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Environmental literacy in higher education—Part 4: Making it happen

Thursday, November 26th, 2009


Prerequisite posts:

We should work towards the goal of creating a curriculum where the majority of students are learning environmental perspectives outside Environmental Studies (ES) programs.

ES programs are often the focal point for environmental education and scholarship.  It seems natural, then, for ES programs to deliver environmental literacy (EL) to the academic community.  But giving ES responsibility for EL absolves the rest of campus from addressing it.  Our disciplinary silos remain intact.  If, as many suspect, traditional, disciplinary structures produce graduates unprepared to meet contemporary environmental and social challenges, higher education needs to re-frame the disciplines.  ES programs are certainly key to this conversation, but all disciplines need to be part of this transformation.  Environmental issues are increasingly covered in political science, economics, history, and philosophy courses.  We could do more to show students how environmental changes are relevant to civil society, social traditions, and other expressions of the human condition.

Environmental literacy needs to grow from the bottom up—from faculty and students realizing the importance of using multiple frames of analysis.  Faculty in ES could take a leadership role in providing information, helping faculty understand concepts, and identifying useful case studies.  Issues can be framed through the use of readings, papers, field trips, issues, media, case studies, and other approaches, where students would have the opportunity to explore how an environmental perspective adds meaning and important new perspectives to their understanding of disciplinary issues and experiences.  Faculty outside ES programs have an active role to play in thinking about which connections they’d like to emphasize in their courses. There are many courses on the books that include potential ES or ES-related material without being fully self-conscious about it.  With a little retooling, it can be as simple as asking a different set of questions about existing reading and subjects.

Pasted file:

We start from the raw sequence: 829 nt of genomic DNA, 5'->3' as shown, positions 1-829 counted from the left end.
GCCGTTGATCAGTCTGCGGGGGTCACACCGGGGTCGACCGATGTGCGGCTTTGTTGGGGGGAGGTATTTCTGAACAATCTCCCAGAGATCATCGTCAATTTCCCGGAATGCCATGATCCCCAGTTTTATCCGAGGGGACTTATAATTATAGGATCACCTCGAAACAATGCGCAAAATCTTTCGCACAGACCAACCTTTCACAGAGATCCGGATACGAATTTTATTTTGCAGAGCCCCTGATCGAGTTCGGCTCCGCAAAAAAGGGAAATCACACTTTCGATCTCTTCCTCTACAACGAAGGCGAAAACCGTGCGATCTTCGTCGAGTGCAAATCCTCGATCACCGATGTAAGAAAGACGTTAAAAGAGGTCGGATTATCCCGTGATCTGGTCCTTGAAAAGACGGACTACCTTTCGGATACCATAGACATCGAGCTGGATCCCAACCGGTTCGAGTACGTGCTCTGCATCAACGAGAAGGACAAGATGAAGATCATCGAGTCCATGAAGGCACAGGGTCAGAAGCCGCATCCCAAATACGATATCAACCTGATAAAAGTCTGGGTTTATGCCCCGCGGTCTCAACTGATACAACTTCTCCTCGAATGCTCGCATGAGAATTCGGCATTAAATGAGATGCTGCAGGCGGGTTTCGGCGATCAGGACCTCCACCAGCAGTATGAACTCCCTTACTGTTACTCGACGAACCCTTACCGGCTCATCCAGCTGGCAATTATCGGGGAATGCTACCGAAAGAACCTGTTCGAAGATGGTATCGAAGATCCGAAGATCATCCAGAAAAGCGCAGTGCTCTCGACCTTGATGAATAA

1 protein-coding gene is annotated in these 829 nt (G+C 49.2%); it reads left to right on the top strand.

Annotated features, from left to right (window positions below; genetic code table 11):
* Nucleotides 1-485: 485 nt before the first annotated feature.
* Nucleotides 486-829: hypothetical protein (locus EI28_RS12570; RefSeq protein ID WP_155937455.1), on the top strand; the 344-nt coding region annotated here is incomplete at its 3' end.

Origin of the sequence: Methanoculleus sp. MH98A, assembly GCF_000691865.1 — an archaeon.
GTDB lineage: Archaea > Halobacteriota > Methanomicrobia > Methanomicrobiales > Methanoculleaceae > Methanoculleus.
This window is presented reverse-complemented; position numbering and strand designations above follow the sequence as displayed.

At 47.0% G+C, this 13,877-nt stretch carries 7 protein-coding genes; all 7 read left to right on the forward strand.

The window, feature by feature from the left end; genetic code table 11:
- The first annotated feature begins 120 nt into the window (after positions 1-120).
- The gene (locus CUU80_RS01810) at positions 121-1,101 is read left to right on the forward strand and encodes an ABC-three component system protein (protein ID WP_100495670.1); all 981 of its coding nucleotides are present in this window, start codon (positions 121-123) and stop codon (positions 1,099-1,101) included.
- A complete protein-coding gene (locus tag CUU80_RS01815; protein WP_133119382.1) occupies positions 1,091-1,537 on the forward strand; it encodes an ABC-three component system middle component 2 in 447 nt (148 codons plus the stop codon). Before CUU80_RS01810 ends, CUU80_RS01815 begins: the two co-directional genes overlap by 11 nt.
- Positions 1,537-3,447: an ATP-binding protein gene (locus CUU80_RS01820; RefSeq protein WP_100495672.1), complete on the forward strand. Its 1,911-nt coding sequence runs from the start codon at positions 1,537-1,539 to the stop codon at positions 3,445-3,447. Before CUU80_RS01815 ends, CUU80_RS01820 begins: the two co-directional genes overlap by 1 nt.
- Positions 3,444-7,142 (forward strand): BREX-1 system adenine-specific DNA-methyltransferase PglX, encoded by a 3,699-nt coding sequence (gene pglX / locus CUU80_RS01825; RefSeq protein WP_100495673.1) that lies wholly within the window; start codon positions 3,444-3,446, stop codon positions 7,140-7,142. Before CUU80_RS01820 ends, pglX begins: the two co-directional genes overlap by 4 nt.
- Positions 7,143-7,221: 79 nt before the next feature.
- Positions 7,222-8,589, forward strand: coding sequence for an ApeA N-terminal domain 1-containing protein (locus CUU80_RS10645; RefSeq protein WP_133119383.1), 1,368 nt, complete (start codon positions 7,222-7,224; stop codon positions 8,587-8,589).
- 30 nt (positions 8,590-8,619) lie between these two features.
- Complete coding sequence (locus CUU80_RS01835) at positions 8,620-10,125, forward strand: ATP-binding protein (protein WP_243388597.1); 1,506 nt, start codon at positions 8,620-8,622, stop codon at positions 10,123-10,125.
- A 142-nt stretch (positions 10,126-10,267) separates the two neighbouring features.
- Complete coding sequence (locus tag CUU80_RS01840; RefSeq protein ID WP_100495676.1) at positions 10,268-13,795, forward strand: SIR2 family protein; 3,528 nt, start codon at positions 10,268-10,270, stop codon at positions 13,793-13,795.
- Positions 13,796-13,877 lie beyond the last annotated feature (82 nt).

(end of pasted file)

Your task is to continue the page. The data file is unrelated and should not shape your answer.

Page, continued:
Women’s Studies, International Studies, and Ethnic Studies programs have undergone this transition and can serve as a useful template.  In the last decade, disciplines have become more international, multicultural, and focused on issues of power and identity. The environment now needs a similar nudge.

And there should be reciprocity.  As mentioned in the previous posts (here and here), ES programs could do a much better job of incorporating how issues of race, class, gender, power, and culture inform attitudes on the environment.


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One Response to “Environmental literacy in higher education—Part 4: Making it happen”

  1. [...] That’s the question asked by Robert Stavins at Harvard.  This piece is worth reading.  He wrestles with many of the same questions that many of us in higher education have thought a lot about (here, here, here, and here): [...]


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